Barely a week after 9/11, Secretary of Defense Donald Rumsfeld was already swearing that the global campaign to come would "drain the swamp they live in." Only a week later, at a NATO meeting, Deputy Secretary of Defense Paul Wolfowitz insisted that, "while we'll try to find every snake in the swamp, the essence of the strategy is draining the swamp [itself]." By the following June, in a commencement address at West Point, President George W. Bush would speak proudly of his administration’s desire to drain that swamp of “terror cells” in a staggering “60 or more countries.”

Process Makes Perfect Best Practices in the Art of National Security Policymaking

By Kori Schake and William F. Wechsler

Bad process beats good policy, and presidents get the process they deserve. This report provides lessons for the next president from past administrations on mistakes to avoid and best practices to follow in the way national security policy is made. 

Introduction and summary 

Most modern presidents have found that the transition from campaigning to governing presents a unique set of challenges, especially regarding their newfound national security responsibilities. Regardless of their party affiliation or preferred diplomatic priorities, presidents have invariably come to appreciate that they cannot afford to make foreign policy decisions in the same manner as they did when they were a candidate. 

The requirements of managing an enormous and complex national security bureaucracy reward careful deliberation and strategic consistency, while sharply punishing the kind of policy shifts that are more common on the campaign trail. Statements by the president are taken far more seriously abroad than are promises by a candidate, by both allies and adversaries alike. And while policy mistakes made before entering office can damage a candidate’s personal political prospects, a serious misstep made once in office can put the country itself at risk.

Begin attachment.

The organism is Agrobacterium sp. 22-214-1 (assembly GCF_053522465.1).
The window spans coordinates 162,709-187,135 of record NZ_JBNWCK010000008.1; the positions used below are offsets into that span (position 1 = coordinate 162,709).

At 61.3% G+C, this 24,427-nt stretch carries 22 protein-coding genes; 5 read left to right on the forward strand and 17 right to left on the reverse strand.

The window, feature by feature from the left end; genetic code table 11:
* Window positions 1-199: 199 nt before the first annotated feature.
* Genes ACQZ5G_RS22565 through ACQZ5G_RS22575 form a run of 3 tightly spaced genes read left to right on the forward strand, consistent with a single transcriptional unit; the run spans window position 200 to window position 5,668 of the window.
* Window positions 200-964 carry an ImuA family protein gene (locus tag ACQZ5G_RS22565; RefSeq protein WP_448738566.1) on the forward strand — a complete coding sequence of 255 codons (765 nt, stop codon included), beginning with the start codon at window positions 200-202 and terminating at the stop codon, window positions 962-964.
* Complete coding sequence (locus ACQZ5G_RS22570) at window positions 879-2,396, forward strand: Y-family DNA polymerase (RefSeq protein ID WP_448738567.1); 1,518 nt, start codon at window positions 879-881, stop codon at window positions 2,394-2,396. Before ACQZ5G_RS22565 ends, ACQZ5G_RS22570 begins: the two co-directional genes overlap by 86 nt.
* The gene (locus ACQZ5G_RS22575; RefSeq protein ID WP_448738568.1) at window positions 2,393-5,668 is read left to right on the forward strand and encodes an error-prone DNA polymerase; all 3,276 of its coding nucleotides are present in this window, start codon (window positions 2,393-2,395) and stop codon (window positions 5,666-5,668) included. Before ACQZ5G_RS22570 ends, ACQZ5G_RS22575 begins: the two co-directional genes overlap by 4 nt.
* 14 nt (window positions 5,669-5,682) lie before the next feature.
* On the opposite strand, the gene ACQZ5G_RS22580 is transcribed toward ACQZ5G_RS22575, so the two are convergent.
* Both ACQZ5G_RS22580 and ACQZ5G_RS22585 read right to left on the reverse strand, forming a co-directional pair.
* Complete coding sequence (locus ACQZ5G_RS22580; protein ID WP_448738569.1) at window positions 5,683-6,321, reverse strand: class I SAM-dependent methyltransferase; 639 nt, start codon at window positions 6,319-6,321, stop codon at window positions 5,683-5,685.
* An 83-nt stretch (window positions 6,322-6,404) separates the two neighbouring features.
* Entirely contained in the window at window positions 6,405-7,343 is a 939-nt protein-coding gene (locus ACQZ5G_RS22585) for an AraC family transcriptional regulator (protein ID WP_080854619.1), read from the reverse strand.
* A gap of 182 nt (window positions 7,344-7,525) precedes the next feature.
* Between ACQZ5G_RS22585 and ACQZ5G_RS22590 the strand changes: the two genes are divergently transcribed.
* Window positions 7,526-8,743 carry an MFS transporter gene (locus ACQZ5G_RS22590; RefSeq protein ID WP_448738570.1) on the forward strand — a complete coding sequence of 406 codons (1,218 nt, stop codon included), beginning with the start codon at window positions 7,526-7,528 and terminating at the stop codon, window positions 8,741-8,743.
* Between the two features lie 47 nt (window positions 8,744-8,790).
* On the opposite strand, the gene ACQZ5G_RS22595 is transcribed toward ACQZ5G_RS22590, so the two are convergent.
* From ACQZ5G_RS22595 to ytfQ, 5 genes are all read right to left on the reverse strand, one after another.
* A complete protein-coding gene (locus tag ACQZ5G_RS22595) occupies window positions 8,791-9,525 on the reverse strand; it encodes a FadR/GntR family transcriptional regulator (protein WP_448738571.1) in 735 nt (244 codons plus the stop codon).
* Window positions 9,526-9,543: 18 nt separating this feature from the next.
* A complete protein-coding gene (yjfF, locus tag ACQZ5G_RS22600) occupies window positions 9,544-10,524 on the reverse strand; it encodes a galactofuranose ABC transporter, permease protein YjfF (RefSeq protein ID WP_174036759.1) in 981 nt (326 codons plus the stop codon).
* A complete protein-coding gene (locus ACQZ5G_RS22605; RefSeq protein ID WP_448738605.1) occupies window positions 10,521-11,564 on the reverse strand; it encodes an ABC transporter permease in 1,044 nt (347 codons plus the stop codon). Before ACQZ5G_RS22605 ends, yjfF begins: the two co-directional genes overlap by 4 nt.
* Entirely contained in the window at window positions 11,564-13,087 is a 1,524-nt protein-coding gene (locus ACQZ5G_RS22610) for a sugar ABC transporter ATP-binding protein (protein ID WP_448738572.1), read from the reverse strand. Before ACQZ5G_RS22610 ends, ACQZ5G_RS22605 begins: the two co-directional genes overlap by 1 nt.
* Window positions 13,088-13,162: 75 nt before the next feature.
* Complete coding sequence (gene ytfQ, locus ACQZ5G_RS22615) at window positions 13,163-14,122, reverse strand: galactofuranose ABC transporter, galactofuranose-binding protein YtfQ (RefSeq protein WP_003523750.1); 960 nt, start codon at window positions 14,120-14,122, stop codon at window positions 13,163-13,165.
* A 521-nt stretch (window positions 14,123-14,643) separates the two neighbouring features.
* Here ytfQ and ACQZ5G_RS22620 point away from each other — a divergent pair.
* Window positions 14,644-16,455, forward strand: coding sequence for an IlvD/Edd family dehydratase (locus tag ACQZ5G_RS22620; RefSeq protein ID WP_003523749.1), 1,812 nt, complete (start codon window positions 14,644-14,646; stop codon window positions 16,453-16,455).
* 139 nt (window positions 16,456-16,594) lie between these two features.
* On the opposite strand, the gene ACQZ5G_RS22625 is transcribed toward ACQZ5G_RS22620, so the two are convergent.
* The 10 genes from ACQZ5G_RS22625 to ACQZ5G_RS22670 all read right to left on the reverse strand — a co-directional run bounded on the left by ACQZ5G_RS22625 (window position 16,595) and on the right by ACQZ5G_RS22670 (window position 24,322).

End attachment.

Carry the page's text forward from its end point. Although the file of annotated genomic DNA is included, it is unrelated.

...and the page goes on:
Hebrew U sets up team to tackle complex world of cyber-law


Israel’s Hebrew University of Jerusalem has set up a team of legal and technology experts to tackle the challenges posed by the new digital world and cyber-warfare to legal systems around the world. The aim will be to come up with new legal blueprints that can be adapted by Israel and countries worldwide.

The team is part of the Hebrew University’s international cybersecurity center, which was set up in 2015 to advance cyber-research and cybersecurity in Israel and the world. The center, which received an NIS 5 million ($1.3 million) grant for the task, is funded jointly by the university, Germany’s Fraunhofer Institute for Secure Information Technology SIT, and the Israeli Prime Minister’s Office.

The aim of the project is to enhance Israel’s leading position in the world not only in cybersecurity but in cyber-law as well.

Legal systems globally have been created on the assumption that each state legislates and enforces the rule of law within its own boundaries. However, with the advent of the digital age, legal systems around the world need reform, said Prof. Yuval Shany, a former dean of the Faculty of Law at the Hebrew University of Jerusalem and an expert in international law and international human rights law, who will lead the team of 12 researchers.

Most Countries Overestimate Their Muslim Population

by Felix Richter

Out of every 100 people in your country, how many do you think are Muslim?

Ipsos MORI recently released a survey gauging the gap between perception and reality on a whole host of topics. The above question found that the vast majority of countries around the world grossly overestimate their Muslim population.